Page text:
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Re: Clarification on non-interactive, static, visual media

From: Chris Lilley <chris@w3.org>
Date: Wed, 12 May 2010 13:33:52 +0200
Message-ID: <1705481481.20100512133352@w3.org>
To: "Simon Pieters" <simonp@opera.com>
CC: "public-canvas-api@w3.org" <public-canvas-api@w3.org>, "Jatinder Mann" <jmann@microsoft.com>
On Wednesday, April 28, 2010, 7:45:55 AM, Simon wrote:

SP> On Tue, 27 Apr 2010 22:16:27 +0200, Jatinder Mann <jmann@microsoft.com>
SP> wrote:

>> I would like to get clarification on the following passage [1]:

>> "In non-interactive, static, visual media, if the canvas element has  
>> been previously painted on (e.g. if the page was viewed in an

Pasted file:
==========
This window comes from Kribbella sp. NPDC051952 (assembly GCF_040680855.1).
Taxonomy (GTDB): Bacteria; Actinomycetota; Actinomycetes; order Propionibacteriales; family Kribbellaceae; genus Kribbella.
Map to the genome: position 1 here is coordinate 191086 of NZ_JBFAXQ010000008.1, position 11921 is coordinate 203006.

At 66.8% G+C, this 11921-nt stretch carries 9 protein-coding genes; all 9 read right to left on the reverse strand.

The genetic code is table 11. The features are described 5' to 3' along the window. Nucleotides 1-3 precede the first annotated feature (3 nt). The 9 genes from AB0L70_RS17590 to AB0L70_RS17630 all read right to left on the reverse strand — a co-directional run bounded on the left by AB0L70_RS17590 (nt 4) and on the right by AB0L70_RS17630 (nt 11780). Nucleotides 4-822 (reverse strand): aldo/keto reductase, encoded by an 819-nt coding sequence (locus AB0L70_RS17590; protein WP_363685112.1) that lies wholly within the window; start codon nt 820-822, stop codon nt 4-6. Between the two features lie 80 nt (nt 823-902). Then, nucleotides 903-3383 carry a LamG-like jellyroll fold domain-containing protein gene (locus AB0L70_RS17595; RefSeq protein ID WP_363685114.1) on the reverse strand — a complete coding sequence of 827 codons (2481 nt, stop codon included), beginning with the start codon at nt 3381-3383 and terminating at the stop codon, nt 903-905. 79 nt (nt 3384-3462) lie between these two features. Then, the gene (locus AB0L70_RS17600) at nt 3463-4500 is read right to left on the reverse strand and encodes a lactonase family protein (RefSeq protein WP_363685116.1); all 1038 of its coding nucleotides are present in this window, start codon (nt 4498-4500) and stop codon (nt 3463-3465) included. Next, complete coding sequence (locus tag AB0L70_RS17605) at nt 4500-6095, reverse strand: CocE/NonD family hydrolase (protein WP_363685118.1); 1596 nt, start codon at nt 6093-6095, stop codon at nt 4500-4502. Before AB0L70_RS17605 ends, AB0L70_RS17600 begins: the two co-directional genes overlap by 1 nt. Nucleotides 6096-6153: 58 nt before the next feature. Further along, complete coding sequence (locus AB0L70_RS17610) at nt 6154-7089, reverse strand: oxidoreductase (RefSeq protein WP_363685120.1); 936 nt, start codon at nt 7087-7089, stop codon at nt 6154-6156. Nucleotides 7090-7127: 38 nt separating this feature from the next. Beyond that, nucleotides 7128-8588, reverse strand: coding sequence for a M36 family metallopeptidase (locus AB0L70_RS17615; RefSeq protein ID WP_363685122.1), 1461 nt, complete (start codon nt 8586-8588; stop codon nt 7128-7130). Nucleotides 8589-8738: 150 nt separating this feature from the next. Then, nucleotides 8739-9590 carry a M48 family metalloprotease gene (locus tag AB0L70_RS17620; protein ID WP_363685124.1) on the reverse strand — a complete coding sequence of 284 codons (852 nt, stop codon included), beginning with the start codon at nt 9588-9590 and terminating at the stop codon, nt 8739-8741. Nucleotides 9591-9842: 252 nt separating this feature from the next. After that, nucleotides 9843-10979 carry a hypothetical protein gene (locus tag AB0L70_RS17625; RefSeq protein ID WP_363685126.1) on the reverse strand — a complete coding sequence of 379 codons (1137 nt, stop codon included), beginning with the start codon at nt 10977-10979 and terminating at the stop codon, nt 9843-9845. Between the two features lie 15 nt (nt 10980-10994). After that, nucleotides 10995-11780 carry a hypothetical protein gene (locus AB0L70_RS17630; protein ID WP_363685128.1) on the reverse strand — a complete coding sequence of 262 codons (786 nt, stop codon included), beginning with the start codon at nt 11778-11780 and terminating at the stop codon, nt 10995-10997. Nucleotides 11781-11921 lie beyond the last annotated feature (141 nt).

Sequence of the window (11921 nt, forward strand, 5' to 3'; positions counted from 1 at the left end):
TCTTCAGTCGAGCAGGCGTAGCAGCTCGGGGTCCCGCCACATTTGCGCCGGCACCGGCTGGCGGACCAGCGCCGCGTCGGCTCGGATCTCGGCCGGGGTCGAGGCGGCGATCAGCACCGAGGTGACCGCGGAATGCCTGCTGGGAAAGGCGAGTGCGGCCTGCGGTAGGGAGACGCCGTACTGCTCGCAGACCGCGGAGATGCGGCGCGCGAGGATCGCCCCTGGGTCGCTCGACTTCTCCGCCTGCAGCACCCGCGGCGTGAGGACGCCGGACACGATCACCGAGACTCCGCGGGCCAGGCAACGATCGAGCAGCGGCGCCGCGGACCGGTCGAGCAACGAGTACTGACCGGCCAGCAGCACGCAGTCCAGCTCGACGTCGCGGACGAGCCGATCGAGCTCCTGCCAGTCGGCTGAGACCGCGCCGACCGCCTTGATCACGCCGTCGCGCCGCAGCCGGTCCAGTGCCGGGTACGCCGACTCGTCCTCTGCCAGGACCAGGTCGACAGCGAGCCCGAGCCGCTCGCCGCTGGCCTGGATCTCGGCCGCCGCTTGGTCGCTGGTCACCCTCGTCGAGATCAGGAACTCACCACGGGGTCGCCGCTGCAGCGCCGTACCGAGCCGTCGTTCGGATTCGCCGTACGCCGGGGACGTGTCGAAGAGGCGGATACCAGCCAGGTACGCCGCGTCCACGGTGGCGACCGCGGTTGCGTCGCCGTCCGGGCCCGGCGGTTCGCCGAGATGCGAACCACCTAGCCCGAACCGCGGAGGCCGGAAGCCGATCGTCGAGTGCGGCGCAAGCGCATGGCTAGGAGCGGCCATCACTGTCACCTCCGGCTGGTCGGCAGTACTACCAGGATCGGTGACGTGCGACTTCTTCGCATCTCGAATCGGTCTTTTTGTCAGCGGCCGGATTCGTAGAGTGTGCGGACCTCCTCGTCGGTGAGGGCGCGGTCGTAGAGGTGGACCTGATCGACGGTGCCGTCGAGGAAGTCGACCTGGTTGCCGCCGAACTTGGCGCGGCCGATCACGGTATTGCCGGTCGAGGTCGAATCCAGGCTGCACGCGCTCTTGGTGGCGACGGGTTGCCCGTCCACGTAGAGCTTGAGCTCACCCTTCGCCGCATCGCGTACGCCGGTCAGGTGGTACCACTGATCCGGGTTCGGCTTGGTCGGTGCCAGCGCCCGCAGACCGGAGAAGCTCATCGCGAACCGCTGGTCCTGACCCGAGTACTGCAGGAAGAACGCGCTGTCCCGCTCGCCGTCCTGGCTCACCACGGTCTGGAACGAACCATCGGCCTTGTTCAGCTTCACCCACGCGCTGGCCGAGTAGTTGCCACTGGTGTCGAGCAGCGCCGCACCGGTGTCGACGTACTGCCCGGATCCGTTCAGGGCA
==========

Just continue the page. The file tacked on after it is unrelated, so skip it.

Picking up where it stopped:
>> interactive visual medium and is now being printed, or if some script  
>> that ran during the page layout process painted on the element), then  
>> the canvas element represents embedded content with the current image  
>> and size. Otherwise, the element represents its fallback content  
>> instead."

SP> This seems like a stupid requirement. Why would we want to print the  
SP> fallback? In many cases the fallback will be "your browser does not  
SP> support canvas".

In which case it isn't fallback, its an excuse for not having provided any fallback.

*Actual* fallback would be a static snapshot of the graphic, or a text description of what the graphic shows.

 Chris Lilley                    mailto:chris@w3.org
 Technical Director, Interaction Domain
 W3C Graphics Activity Lead
 Co-Chair, W3C Hypertext CG
Received on Wednesday, 12 May 2010 11:33:57 UTC

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